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A Prince Charles Investiture Chair Designed by Lord Snowdon, 1969
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A Prince Charles Investiture Chair Designed by Lord Snowdon, 1969

Measurements: Width: 54.5cm (21.5in)

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Vermillion red beech with olive ash laminate, impressed with the Prince of Wales feathers and motto ‘Ich Dien’ (I Serve) in gilt; the seat upholstered in red Welsh tweed, and complete with its original and now scarce Welsh tweed cushion, buttoned at the centre with a Prince of Wales’s feathers medallion.

The present chair was the creation of Lord Snowdon and was designed for the 1969 Investiture of Prince Charles as Prince of Wales at Caernarfon Castle. Investitures of the Princes of Wales have ancient origins but and were revived in the modern era at the instigation of David Lloyd George in 1911. The 1969 Investiture was conceived as a heraldic pageant for the television age and tapped in to the Sixties’ phenomenon of ‘Swinging London’. Anthony Armstrong-Jones, the Earl of Snowdon, the Queen’s brother-in-law through his marriage to Princess Margaret, was the principal designer and and was assisted by John Pound, a ‘brutalist’ designer from the Ministry of Works, and Carl Toms, the set designer who had trained under Snowdon’s uncle, Oliver Messel. The investiture took place on a circular dais, beneath a transparent Perspex canopy bearing a huge Prince of Wales feather crest, made from moulded plastic. Snowdon, as Constable of Caernarfon Castle wore a high collared bottle green costume of his own design that would not have looked out of place on Carnaby Street.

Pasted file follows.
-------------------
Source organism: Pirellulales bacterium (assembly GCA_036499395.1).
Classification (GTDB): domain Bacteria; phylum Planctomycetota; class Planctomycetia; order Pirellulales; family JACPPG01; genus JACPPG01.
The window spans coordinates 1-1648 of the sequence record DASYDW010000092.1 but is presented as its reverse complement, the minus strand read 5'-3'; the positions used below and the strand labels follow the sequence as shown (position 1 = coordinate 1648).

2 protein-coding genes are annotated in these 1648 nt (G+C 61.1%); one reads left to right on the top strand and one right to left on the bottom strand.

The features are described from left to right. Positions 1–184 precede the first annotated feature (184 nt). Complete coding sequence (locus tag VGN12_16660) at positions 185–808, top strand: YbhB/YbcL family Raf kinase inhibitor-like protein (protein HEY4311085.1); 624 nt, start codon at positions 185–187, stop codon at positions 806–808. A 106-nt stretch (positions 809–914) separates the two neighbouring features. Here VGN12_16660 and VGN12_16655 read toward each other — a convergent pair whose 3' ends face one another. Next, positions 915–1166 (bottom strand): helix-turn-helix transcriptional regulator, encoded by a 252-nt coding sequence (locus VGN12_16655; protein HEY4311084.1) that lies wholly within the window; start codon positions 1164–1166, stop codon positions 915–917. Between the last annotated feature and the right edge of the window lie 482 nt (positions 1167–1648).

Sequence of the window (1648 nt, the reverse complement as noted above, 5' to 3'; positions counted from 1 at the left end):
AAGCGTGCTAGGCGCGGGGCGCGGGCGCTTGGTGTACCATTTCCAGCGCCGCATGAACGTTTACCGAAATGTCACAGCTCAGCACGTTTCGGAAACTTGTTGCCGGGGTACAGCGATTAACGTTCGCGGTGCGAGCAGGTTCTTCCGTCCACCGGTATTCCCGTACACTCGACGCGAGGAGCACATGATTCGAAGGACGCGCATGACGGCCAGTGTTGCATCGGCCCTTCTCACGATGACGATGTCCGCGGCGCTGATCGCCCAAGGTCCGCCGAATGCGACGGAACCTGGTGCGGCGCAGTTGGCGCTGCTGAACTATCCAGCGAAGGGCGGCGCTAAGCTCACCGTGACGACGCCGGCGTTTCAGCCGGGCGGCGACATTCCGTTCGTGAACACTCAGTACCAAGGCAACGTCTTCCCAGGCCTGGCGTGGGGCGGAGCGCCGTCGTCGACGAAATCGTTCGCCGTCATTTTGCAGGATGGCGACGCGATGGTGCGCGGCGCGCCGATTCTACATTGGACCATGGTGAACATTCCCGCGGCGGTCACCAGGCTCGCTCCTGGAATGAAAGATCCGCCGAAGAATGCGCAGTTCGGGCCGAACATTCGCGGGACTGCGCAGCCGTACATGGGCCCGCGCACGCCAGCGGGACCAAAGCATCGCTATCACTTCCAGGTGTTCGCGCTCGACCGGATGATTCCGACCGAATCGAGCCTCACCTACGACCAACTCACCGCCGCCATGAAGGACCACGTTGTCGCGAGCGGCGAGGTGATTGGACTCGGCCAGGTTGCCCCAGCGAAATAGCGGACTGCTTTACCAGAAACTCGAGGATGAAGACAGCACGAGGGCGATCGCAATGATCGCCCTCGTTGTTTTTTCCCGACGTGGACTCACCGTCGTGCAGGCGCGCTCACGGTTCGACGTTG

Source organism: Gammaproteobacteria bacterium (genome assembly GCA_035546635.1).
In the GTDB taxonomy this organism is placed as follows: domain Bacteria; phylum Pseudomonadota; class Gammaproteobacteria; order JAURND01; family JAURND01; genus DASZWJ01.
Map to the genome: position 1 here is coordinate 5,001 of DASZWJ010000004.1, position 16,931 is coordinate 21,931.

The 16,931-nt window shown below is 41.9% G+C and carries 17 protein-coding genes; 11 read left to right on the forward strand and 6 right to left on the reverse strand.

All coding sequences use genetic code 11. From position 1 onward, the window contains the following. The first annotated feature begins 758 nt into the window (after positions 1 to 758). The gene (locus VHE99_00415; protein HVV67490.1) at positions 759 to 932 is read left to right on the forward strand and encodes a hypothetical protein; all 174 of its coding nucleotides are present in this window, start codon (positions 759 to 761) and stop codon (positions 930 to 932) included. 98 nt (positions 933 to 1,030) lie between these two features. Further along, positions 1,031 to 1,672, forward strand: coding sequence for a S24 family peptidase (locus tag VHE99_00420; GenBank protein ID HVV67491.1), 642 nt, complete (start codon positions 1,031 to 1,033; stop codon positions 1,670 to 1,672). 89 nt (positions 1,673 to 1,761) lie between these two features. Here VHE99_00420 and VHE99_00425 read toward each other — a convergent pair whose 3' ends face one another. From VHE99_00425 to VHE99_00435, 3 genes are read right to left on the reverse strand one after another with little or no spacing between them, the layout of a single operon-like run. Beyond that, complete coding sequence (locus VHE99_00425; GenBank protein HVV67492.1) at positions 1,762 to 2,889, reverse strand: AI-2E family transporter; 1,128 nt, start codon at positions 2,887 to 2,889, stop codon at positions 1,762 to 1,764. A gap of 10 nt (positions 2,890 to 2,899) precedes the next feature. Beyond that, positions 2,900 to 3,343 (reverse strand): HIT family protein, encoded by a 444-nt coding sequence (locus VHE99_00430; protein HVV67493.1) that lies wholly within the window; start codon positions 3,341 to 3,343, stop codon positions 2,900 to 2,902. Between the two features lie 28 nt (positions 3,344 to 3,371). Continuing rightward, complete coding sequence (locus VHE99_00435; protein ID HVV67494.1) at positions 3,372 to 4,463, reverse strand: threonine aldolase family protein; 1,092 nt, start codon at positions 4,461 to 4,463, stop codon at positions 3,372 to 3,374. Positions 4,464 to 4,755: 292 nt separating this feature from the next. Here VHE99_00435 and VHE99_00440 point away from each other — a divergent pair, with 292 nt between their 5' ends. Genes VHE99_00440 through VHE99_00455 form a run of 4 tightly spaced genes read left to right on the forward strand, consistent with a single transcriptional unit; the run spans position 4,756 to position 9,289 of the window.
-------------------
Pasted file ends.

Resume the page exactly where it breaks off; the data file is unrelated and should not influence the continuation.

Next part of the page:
The Ministry of Works’ proposed seating in the form of planks mounted on scaffolding for the majority of guests, with only the VIPs permitted chairs. Fortunately this was overruled by the design team, who in tune with egalitarian vibe of the times, responded with distinctive vermillion investiture chairs for all. The designers attention to detail included the selection of a dye for the seat cover that would not run onto the guest’s clothes in case of a Welsh downpour.

 The now iconic investiture chairs were manufactured by Remploy at Bridgend and after the 1969 ceremony were offered for sale and sold flat-packed. Lord Snowdon bought six.
 

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